Hybrid experiment with all that is dark and gothic.
Electronic dance music has always hailed from another world, whether it be dubstep, drum & bass, trance, or that which utilizes beats and sequencers whilst being seemingly uninterested in being categorized. In their 14 years, Hybrid have fallen effortlessly into the latter category. Ethereal Ibiza ambiences envelop their extravagant orchestral arrangements, most famously on the classic “Finished Symphony”, on which stainless-steel synths bubble up to the surface, while complex beats threaten to bubble over. Taking the beachgazing thoughtfulness of Chicane and the crash-and-burn drive of Tiësto, Hybrid are never short of ideas to make their own.
The cover of Disappear Here gives mixed messages: Compared to the eerie Aphex Twin-esque twisted imagery that usually graces their album covers, Disappear Here‘s artwork is, by contrast, surprisingly subtle and vague. It is unclear whether we are looking at night or day, threat or safety, and this reflects the nature of the music. The standard orchestral arrangements still frequent the music, but what really takes the fore on this record is a surprising amount of standard song structures—and more than a scattering of acoustic and electric guitars. This is in no small part due to new member singer-songwriter Charlotte James, who would presumably attempt to tame Hybrid’s bombastic arrangements.
Instead, what we have here is something rather novel. Disappear Here takes a long, hard look into the soul of goth rock, applying that framework to the complex dance beats that Hybrid are known for. In essence, this record combines two not entirely distinctive genres into a new not entirely distinctive genre, using the subtleties and successful elements of both to create surprisingly affecting atmospheres and, above all, a collection of haunting songs.
The arrangements are more detailed and brilliant than ever, after welcoming back arranger Andrew Skeet for the first time since 2003’s Morning Sci-Fi. The first single “Break My Soul” could be Massive Attack covering Cradle of Filth, with twitchy staccato strings and ominous cellos that descend into a warm pool of acoustics and shimmering violins. While the title track threatens to float away, it’s kept down to earth by a heavy beat: Its trippy rhythms and the slurred vocals of Charlotte James herself produce a typically downtempo mood that could be pigeon-holed as “chill-out” if it didn’t build to an emotionally shaken climax. Lyrically, James specifies her role in the band here: “In the wrong house, in the wrong room”. On the contrary, she’s just pushed Hybrid to their limit.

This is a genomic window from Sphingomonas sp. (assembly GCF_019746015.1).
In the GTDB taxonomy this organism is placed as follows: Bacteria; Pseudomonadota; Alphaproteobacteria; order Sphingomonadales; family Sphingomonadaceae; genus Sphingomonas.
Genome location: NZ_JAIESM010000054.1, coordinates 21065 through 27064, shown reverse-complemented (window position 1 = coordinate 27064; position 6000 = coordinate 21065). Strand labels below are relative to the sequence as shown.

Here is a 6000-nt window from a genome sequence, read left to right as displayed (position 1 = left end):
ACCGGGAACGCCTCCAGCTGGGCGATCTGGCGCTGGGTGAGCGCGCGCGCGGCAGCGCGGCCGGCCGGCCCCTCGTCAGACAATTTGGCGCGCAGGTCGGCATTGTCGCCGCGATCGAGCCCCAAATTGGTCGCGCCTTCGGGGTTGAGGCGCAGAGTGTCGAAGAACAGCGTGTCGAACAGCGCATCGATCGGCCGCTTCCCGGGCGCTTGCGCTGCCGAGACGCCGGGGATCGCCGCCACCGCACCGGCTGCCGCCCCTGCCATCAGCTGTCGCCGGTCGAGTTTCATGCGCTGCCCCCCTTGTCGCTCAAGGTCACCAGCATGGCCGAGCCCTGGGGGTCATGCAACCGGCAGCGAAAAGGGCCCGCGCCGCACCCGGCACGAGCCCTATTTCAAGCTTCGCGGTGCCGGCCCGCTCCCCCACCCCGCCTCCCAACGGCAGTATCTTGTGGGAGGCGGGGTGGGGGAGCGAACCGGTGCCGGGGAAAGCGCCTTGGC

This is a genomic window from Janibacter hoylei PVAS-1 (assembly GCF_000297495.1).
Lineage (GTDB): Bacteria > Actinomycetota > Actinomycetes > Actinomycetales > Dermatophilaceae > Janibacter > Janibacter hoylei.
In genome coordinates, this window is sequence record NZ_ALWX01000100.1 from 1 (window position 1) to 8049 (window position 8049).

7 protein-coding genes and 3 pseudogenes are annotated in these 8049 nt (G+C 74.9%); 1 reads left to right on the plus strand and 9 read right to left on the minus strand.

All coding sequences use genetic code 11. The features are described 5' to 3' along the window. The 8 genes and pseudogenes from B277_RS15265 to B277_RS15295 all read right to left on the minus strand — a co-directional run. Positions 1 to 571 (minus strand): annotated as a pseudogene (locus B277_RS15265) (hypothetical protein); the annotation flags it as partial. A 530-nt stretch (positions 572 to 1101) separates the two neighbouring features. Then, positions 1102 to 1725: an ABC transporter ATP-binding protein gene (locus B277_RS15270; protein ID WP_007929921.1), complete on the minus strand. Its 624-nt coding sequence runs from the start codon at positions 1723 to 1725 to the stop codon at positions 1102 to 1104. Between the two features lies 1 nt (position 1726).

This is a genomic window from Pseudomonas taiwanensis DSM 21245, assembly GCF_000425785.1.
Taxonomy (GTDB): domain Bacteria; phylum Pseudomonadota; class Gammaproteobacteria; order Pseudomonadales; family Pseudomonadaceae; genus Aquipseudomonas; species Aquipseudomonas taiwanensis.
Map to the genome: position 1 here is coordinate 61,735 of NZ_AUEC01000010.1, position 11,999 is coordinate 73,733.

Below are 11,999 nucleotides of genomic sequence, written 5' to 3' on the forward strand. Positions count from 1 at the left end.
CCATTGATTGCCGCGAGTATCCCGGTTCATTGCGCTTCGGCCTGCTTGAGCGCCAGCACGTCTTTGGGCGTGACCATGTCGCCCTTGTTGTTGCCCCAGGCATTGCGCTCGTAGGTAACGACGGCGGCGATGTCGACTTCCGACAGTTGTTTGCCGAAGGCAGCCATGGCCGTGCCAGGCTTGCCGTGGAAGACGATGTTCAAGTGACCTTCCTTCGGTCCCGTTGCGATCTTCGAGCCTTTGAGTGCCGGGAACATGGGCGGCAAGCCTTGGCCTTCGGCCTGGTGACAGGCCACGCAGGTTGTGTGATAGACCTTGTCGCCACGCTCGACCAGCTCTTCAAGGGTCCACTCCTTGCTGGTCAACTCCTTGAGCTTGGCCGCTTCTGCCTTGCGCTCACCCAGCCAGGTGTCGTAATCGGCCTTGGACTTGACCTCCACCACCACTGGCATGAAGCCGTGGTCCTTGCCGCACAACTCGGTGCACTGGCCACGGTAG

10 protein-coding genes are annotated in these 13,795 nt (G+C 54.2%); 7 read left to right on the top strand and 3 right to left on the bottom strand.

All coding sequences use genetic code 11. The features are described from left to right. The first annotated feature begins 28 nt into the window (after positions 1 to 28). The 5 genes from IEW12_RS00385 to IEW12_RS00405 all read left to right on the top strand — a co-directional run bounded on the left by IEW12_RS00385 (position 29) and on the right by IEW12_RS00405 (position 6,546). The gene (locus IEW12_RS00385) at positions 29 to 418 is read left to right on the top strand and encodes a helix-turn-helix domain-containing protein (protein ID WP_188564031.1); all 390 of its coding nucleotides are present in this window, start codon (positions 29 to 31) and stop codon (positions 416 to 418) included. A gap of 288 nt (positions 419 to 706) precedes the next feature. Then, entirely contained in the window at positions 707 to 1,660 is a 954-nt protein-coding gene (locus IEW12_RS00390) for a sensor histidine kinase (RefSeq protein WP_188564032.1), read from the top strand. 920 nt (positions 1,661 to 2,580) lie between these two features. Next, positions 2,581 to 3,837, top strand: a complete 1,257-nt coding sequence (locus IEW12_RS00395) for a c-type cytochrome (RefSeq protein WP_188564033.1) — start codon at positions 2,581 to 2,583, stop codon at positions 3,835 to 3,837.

And the way Hybrid pushes those limits shows defiantly the futility of trying to apply generic definitions to the band. Opening pair “Empire” and “Can You Hear Me” dramatically blend the gothic EBM synths and icy strings one expects of the band with a driving rhythm section taken from a Paradise Lost record, as monotonous guitar chords plow their way through Hybrid’s foundations and ethereal voices shimmer overhead. The prominence of James’ voice on album highlight “Formula of Fear” even brings to mind the rose-tinted romanticism of Lacuna Coil and The Gathering. But there is no romance here—“Formula of Fear” lives up to its name indeed. The closer “Numb” starts as a bravely stripped-down effort, a simple piano and vocal piece initially that’s met halfway through by trembling orchestral flourishes and forceful drumming, as if to remind the listener that Hybrid are still there. As all the separate elements of the song melt down into a mist of echoes, James murmurs “I just lost control”. And who can blame her? This is a record that wouldn’t be half as good if it didn’t lose control and ignore its supposed boundaries. What good are boundaries for if no one crosses them anyway?
When you stop expecting Disappear Here to be a dance record, your ears adjust to a sound that ushers in deliciously uneasy, dark atmospheres that are worth hearing for fans of any genre.
// Sound Affects
"The man whose songs were recorded by Johnny Cash, Alan Jackson, Ricky Skaggs, David Allan Coe, The Highwaymen, and countless others succumbs to time’s cruel cue that the only token of permanence we have to offer are the effects of shared moments and memories.READ the article